Up to 1,000 feared dead in Turkey quake
ANKARA — An earthquake of 7.3 magnitude rocked eastern Turkey on Sunday, with a seimological institute saying up to 1,000 people could lie dead under the rubble of dozens of collapsed buildings.
Turkey’s strongest earthquake in years struck Van, a large eastern city populated mainly by Kurds.
“Five hundred to 1,000 people are estimated to have been killed in the quake,” Mustafa Erdik, director of the Kandilli seismological institute in Istanbul, told a news conference.
Earlier reports did not mention casualties, but many were feared trapped in collapsed buildings and officials warned they were struggling to assess the extent of the damage.
At least 50 people were taken to hospital in Van, Anatolia news agency said.
“There is serious human and material loss,” said a brief statement from the national disaster body, which is based in the prime minister’s office.
Around 50 buildings have collapsed including a dormitory, officials said.
The most serious damage occurred in Ercis, a district of around 100,000 people, they added.
Television footage showed panicked residents using shovels and other digging tools trying to rescue people trapped under a collapsed eight-storey building in the city centre as nightfall approached.
Most people are expected to spend the night outdoors, with the temperature expected to dip to three degrees Celsius (37 Fahrenheit).
“People are panicked. The telecommunication services have collapsed. We cannot reach anybody,” Van Mayor Bekir Kaya told the NTV television in an initial assessment.
The government is due to send satellite phones to the region, according to media reports. The army will also send search and rescue teams to the area.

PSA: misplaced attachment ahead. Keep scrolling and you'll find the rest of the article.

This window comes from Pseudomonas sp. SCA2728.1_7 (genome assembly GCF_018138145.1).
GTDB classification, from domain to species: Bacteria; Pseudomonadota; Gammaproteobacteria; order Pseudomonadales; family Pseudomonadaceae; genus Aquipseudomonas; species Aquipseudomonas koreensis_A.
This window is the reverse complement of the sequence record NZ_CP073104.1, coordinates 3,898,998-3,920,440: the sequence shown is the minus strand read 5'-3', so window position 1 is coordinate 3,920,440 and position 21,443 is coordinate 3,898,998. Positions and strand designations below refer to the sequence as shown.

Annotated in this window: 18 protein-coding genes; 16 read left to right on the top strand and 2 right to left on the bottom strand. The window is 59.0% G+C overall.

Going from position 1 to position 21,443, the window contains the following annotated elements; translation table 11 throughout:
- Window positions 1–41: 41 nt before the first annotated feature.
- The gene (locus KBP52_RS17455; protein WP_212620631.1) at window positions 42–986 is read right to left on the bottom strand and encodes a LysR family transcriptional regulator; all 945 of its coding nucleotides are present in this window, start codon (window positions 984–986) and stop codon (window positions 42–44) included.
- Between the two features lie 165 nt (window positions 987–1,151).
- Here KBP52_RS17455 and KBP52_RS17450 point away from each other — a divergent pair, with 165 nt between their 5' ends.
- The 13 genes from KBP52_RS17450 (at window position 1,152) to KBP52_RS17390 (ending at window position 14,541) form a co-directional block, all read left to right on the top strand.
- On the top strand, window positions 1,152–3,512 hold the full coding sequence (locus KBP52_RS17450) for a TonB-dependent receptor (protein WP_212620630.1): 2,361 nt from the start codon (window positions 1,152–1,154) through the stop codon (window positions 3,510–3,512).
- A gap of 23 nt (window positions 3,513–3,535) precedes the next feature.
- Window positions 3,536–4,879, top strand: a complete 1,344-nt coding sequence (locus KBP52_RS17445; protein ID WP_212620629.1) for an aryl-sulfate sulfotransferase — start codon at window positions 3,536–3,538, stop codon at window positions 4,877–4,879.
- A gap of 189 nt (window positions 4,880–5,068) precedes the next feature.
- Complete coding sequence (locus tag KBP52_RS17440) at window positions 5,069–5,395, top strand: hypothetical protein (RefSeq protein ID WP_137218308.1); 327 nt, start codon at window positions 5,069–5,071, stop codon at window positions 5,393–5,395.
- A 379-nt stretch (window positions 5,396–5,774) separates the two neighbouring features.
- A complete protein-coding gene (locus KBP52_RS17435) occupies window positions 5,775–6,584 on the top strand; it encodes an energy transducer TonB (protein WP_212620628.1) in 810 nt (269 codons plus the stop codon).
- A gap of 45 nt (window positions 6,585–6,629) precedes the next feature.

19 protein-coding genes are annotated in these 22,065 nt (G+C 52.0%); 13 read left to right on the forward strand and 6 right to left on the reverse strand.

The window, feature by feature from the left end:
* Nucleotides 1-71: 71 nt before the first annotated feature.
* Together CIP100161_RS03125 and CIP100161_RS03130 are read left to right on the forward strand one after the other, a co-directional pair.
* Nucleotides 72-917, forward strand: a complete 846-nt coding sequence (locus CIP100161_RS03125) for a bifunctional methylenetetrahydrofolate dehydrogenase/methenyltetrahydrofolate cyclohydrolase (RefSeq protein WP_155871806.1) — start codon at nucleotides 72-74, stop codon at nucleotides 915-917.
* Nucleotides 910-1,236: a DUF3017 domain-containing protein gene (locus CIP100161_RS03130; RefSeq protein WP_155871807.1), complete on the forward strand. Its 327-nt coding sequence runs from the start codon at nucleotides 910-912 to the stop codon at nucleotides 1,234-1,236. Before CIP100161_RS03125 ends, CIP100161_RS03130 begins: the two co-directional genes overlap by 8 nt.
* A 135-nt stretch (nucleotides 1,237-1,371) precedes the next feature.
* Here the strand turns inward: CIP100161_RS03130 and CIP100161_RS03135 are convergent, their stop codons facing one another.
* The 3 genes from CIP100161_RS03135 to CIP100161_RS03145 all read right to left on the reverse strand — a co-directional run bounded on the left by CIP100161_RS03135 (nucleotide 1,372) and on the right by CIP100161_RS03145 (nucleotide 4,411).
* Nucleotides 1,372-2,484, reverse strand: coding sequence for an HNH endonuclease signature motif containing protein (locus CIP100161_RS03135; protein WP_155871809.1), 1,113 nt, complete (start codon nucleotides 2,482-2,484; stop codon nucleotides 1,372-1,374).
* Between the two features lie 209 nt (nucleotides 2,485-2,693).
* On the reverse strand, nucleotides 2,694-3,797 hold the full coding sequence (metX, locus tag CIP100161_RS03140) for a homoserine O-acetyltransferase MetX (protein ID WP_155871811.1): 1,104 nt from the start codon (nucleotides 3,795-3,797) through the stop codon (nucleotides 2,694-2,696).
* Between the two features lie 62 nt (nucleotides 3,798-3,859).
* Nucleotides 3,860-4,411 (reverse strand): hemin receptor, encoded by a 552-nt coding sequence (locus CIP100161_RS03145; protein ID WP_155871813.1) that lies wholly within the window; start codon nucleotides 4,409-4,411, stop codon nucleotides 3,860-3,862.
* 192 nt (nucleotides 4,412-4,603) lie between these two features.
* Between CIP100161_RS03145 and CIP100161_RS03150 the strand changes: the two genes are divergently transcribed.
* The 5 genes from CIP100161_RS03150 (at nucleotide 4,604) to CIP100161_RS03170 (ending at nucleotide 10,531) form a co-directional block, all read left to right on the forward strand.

Six helicopters, including four ambulance helicopters, as well as C-130 military cargo planes were sent to the area carrying tents, food and medicine.
The US Geological Survey measured the quake at 7.3 magnitude and said an aftershock of 5.6 magnitude had also been registered. The epicentre of the aftershock, which occurred at 1056 GMT, was 19 kilometers (12 miles) northeast of Van.
The depth of the initial quake was 7.2 kilometers (4.5 miles), according to the US seismologists. The depth of the aftershock was 20 kilometers, they added.
The epicentre of the quake, which struck around 1041 GMT, was at Tabanli in Van province, the Kandilli institute said.
The Turkish institute said there were two aftershocks which affected the villages of Ilikaynak and Gedikbulak in particular.
Prime Minister Recep Tayyip Erdogan cancelled his official programme and will visit the quake region on Sunday, NTV said.
The quake damaged Van’s airport, the Anatolia news agency reported, adding however that it did not disrupt the air traffic, quoting civilian aviation authorities.
Van, a city of 380,000 mainly Kurdish inhabitants, is more than 1,200 kilometres from the capital Ankara.
The quake was also felt across the border in northwestern Iran, causing some panic in major cities, Iranian media reported, but without any mention of casualties or damage.
The tremors were strong enough to cause “scenes of panic among the population of the cities,” according to several Iranian media.
Earthquake-prone Turkey lies atop several fault lines.
In 1999, two strong quakes in the heavily populated and industrialised regions of northwest Turkey left some 20,000 dead.
And a powerful earthquake in the town of Caldiran in Van province killed 3,840 people in 1976.